On January 22, 2015, the Commission conditionally approved Southwest Power Pool’s (“SPP”) proposed “Market-to-Market” coordination protocols with the Midcontinent Independent System Operator (“MISO”), and, among other things, made determinations on several key issues relating to the protocols that were examined during a technical conference held in September.

On October 18, 2012, the Commission issued an order conditionally accepting proposed amendments to SPP’s Open Access Transmission Tariff in order the implement an Integrated Marketplace in the SPP footprint.  As part of that order, the Commission required SPP to negotiate with MISO to develop a “Market-to-Market” coordination process for managing congestion across the seam between MISO and SPP.  The Commission further directed SPP to file the agreed-upon Market-to-Market coordination process as part of the MISO-SPP Joint Operating Agreement, by June 30, 2013, with the clarification that SPP and MISO would not be required to implement the Market-to-Market coordination process until one year following commencement of the SPP Integrated Marketplace (which began on March 1, 2014).  Accordingly, on June 28, 2013, SPP submitted the proposed Market-to-Market Protocols, requesting an effective date of March 1, 2015, one year following the commencement of the Integrated Marketplace.

In response to a July 11, 2014 Commission order, stakeholders and FERC staff held a technical conference on September 22, 2014 to explore three issues related to the proposed Market-to-Market Protocols:

  1. the coordination of methodologies for implementation of Interface Bus Pricing—in essence the methods by which each RTO will calculate the value of power imported and exported across the seam between them.
  2. the limitations on Market-to-Market “flowgate” creation.  A “flowgate” is a point on a transmission system through which an Interchange Distribution Calculator (a device that helps track power flows) calculates the flow from interchange transactions—transactions that cross Balancing Authority boundaries.  Flowgates can assist in managing transmission congestion between two RTOs like SPP and MISO, but they can also complicate how congestion charges are allocated and distributed between those RTOs.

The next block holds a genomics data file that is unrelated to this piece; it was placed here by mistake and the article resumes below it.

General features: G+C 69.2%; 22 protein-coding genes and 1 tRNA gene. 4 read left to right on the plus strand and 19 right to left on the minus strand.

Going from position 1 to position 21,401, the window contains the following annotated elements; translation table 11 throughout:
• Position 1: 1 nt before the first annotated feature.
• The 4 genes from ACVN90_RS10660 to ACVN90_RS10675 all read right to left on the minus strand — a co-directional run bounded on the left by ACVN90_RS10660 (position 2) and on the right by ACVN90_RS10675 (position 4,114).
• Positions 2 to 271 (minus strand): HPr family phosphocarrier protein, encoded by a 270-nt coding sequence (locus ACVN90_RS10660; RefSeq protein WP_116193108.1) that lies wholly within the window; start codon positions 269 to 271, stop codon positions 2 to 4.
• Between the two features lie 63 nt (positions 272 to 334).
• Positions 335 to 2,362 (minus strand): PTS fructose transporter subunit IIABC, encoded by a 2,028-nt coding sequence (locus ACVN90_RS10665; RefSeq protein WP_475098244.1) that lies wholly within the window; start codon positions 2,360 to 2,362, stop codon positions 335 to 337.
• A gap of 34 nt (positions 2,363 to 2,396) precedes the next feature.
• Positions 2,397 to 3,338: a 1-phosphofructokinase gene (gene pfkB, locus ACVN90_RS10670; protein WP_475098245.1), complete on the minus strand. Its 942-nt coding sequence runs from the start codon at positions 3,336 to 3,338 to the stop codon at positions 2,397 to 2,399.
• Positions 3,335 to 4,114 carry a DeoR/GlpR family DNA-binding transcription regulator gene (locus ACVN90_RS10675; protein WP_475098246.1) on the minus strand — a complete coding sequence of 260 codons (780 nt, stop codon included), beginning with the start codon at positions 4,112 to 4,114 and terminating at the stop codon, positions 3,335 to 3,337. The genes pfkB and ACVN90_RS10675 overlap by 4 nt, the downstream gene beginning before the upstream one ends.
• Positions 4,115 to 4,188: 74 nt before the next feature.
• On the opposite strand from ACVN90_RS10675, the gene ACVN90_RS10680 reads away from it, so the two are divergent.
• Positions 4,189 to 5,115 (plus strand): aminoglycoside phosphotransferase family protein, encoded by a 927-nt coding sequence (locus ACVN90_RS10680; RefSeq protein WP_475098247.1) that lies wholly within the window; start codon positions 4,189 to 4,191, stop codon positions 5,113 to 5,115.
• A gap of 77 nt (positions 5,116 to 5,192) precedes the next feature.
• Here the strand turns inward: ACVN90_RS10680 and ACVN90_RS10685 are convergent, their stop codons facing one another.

3. the deferral of implementation of a day-ahead, firm flow entitlement (“FFE”) exchange process.  FFEs relate to the economic rights of an RTO to utilize transmission on its neighbor’s system.

In its January 22, 2015 order, the Commission conditionally accepted SPP’s proposal, and, among other things, made several key determinations on the issues examined during the September 22, 2014 technical conference.

  1. With respect to the coordination of Interface Bus Pricing methodologies, the Commission accepted the language in SPP’s proposed protocol, which imposed a general requirement that SPP and MISO coordinate the methodologies each use to calculate Interface Bus Prices.  However, the Commission, noting the potential technical challenges in identifying the appropriate pricing methodologies, and the complexity of the issue, directed SPP to submit an informational report every six months until SPP and MISO reach agreement on their respective methodologies.
  2. With respect to the Market-to-Market flowgate creation issue, the Commission noted that SPP and MISO had agreed to new language during their post-technical conference comments, which addressed some of the lingering concerns of each party.  These new provisions specify conditions under which one RTO will be compensated by the other RTO for costs incurred due to the designation of a new Market-to-Market flowgate by the second RTO.  Accordingly, the Commission rejected SPP’s originally proposed sections addressing this issue, and ordered SPP to submit a compliance filing within 30 days inserting the new agreed-upon sections.
  3. Regarding the day-ahead FFE exchange process, the Commission accepted SPP’s proposed protocol language, which included language deferring implementation of a day-ahead FFE exchange process until both parties agree that the benefits of implementing the exchange process exceed the costs.  The Commission directed SPP to work with MISO to assess on an ongoing basis whether the implementation of an exchange process outweighs its costs, and to submit an informational report every six months until the exchange process is implemented, detailing the outcome of those assessments.

A copy of the Commission’s order is available here and in Docket No. ER13-1864-000.